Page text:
And on sea days:
- “There are so many different things to do on board: games, quizzes, ice skating, casino, shows, wall climbing, gym, spa, lazing by the pool, shopping… not to mention the huge choice of bars and eating venues – the list goes on.”
- “The live shows are generally excellent and equally as good as top West End theatre shows, so not to be missed.”
- “Take plenty of exercise on sea days by power walking around the deck for several miles… it's invigorating and it helps keep off the pounds from the excellent food served on board.”
- “Surprisingly even on huge ships, we still found there were quiet areas. Have a really good walk about the first day to find the best places.”
- “Cruising is like a holiday resort at sea; if you wanted to, you could stay on board for the duration of your holiday, and you still wouldn't be bored. The most appealing thing is the fact that there is something for everyone, whether that's to do with age or interest.”
Wait, I hear there's a dress-code?
Most cruise lines have at least one formal dinner per cruise, but fear not – you won't necessarily need to frock up every night, or indeed at all. Check with your cruise line for suggested items to take, but be aware that dress codes are strictly enforced within the main dining rooms.
Aside from formal events, just come prepared with clothes as you would any normal holiday. Remember comfy shoes for excursions.
Most ships have laundrettes on board if you need to wash/iron during the week – just remember to bring washing powder etc – these can be expensive to buy on the ship.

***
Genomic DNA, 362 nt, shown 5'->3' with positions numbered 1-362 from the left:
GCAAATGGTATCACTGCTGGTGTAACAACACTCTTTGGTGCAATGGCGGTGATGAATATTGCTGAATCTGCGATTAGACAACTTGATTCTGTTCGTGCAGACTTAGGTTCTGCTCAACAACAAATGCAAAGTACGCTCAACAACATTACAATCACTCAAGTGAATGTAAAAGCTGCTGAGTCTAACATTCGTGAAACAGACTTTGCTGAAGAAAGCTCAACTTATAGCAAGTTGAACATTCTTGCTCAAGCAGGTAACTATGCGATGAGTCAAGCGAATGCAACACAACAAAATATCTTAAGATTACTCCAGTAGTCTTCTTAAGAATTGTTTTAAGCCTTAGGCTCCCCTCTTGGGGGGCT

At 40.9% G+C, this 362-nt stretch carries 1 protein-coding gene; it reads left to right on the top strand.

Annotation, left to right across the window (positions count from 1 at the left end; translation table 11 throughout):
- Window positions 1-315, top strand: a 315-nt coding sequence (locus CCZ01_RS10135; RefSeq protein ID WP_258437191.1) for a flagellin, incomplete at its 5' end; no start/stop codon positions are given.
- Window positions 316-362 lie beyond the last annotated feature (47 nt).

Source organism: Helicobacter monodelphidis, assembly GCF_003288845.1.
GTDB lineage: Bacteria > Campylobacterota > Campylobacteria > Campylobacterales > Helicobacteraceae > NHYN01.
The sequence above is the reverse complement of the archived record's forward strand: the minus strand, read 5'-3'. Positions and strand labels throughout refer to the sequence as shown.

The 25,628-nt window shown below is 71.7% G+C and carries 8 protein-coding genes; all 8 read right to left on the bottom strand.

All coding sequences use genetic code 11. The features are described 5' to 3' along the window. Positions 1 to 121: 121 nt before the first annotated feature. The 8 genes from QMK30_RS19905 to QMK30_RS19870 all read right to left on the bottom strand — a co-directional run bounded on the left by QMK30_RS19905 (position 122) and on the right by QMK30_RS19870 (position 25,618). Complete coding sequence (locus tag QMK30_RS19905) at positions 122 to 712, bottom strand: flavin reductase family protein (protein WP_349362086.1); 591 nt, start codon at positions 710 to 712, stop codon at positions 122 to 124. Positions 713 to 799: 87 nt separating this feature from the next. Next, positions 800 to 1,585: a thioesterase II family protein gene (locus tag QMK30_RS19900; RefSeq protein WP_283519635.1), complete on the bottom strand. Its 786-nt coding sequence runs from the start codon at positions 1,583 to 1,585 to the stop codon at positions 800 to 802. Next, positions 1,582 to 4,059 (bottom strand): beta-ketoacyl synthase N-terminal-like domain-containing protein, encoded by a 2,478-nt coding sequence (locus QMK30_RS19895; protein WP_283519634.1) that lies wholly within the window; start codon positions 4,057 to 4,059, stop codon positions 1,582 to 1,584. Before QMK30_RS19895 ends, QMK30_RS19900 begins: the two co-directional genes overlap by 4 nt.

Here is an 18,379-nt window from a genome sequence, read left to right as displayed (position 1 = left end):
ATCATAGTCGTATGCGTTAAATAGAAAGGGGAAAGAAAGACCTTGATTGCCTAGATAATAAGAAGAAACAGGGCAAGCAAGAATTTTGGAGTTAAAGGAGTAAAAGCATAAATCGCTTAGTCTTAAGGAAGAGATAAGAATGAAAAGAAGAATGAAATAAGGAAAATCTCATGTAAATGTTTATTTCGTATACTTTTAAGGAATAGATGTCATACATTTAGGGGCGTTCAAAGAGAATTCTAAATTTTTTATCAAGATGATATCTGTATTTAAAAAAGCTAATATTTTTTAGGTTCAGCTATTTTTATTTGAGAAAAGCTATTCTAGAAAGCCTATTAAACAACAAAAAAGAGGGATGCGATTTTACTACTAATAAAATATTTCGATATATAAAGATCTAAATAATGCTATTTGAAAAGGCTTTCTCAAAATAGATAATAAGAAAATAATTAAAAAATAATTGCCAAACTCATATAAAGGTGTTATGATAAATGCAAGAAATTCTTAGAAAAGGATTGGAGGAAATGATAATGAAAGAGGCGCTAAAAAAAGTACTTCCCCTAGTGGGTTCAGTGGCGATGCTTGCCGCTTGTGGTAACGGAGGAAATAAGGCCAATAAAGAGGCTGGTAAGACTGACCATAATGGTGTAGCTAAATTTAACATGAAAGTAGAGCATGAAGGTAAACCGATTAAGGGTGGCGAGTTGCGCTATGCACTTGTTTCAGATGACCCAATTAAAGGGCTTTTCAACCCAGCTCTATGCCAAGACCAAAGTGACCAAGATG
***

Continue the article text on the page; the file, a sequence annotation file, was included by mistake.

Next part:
“Google the dress code – they vary hugely. Ours is Country Club Casual, so quite relaxed. No tie necessary for men, jeans allowed in restaurants, chinos and open neck shirt acceptable on dressy nights, dresses and sandals for women – just like any land hotel really.”
You will not go hungry. Not on a cruise. Ever.
With food plentiful and by all accounts delicious, you won't hear any rumbling tummies. And passengers with specific dietary requirements won't miss out either – just be sure to inform your cruise line before you travel. Here's what else you need to know about on board dining:
- “Cruises are NOT a holiday for those on a diet – enjoy and return to your sensible eating plans after the holiday.”
- “You book your dinner sitting: you can either pick to have the same time every night (early or late sitting), or a more flexible option where you either turn up and wait or book earlier in the day. You can opt to have a table to yourselves, or sit with other people.”